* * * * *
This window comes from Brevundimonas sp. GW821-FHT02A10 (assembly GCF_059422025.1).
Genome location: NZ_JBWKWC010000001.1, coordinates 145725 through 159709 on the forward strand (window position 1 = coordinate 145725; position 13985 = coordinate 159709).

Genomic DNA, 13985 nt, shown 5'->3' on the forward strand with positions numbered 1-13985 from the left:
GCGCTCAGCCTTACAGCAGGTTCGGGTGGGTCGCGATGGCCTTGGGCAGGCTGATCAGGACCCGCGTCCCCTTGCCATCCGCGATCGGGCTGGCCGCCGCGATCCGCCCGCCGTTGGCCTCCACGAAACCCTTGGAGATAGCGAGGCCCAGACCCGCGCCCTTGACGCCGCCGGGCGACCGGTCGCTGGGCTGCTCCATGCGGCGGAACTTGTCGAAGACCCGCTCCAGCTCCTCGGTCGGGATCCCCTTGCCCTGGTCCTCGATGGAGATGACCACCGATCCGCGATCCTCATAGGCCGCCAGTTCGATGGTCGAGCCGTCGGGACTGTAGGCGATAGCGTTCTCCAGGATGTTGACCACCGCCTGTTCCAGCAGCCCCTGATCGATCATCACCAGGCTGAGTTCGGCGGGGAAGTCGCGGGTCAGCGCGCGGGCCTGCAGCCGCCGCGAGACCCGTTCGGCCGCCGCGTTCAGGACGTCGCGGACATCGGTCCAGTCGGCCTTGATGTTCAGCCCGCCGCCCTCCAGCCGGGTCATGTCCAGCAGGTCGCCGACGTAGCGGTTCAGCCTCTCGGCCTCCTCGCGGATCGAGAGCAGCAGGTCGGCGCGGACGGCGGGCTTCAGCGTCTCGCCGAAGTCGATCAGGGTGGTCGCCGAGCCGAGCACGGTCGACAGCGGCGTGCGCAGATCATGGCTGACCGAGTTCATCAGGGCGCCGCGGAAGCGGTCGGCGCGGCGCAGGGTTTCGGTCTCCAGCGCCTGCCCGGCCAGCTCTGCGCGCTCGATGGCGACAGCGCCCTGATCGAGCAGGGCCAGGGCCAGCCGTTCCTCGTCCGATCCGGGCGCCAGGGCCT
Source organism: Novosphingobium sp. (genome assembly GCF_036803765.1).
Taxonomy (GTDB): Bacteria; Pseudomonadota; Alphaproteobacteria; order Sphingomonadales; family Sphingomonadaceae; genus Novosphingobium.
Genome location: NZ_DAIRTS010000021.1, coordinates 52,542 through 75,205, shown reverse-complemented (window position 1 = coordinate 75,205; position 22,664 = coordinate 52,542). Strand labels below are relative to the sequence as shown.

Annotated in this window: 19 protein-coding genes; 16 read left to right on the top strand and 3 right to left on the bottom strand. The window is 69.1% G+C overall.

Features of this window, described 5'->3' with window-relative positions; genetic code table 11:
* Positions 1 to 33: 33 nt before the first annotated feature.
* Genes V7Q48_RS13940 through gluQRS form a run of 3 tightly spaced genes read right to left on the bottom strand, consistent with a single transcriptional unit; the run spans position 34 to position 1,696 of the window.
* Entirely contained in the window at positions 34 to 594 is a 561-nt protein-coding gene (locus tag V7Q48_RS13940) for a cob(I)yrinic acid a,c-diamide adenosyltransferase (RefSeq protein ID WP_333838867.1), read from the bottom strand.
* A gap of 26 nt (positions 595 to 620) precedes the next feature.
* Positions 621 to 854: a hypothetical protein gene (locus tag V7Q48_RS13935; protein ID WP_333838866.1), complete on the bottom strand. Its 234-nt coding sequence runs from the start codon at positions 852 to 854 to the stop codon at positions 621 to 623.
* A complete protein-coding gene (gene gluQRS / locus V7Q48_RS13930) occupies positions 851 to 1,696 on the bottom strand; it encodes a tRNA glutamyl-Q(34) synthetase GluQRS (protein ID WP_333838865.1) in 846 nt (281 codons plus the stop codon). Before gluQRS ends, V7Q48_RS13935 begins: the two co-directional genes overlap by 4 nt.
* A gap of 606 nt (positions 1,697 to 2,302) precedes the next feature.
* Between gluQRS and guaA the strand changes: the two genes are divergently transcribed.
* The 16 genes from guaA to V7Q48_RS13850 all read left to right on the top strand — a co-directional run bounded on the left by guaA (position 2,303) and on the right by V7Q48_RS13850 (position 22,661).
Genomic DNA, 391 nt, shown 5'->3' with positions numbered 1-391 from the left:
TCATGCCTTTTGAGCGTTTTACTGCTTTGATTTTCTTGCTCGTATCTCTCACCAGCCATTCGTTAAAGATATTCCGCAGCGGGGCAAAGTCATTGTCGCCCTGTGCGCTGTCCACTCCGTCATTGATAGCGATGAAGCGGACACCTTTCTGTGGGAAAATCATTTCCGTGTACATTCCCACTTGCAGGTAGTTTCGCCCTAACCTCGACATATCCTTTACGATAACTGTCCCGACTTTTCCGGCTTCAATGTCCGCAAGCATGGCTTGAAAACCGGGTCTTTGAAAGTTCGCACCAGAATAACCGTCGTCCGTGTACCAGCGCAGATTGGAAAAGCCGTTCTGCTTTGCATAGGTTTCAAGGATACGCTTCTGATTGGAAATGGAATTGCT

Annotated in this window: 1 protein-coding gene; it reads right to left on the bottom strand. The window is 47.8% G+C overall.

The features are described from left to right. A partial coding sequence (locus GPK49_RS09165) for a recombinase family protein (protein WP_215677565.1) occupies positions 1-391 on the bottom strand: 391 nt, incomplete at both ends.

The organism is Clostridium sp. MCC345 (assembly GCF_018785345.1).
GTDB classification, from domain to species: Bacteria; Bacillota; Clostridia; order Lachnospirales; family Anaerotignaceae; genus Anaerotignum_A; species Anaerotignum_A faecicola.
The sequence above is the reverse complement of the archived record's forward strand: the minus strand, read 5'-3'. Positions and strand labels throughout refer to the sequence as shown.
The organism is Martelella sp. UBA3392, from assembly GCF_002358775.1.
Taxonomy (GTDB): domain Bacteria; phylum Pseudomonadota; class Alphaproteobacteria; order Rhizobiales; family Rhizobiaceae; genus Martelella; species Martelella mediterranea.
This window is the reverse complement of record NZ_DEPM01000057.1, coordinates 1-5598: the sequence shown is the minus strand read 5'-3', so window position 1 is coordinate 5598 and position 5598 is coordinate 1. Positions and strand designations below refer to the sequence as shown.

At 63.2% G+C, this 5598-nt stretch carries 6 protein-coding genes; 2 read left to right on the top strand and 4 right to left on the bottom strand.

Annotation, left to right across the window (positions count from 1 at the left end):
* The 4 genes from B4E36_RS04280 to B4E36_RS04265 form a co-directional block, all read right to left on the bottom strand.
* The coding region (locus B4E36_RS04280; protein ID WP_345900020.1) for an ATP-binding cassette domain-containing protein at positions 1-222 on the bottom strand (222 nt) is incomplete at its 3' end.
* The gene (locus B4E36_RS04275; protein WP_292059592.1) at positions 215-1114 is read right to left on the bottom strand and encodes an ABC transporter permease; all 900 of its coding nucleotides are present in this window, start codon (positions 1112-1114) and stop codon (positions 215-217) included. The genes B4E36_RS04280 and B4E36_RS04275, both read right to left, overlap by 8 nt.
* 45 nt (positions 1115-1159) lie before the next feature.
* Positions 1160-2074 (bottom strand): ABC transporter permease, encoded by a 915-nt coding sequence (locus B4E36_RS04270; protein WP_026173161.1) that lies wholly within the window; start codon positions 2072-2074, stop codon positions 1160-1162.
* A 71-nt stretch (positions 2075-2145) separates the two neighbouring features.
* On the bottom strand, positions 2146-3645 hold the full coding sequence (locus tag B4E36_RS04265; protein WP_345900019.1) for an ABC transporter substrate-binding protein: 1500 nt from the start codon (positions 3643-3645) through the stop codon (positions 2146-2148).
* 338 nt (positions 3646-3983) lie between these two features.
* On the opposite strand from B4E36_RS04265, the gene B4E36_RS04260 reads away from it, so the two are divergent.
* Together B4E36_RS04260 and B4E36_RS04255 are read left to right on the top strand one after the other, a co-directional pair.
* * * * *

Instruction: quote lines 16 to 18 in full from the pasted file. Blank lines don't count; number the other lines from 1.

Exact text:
* A gap of 606 nt (positions 1,697 to 2,302) precedes the next feature.
* Between gluQRS and guaA the strand changes: the two genes are divergently transcribed.
* The 16 genes from guaA to V7Q48_RS13850 all read left to right on the top strand — a co-directional run bounded on the left by guaA (position 2,303) and on the right by V7Q48_RS13850 (position 22,661).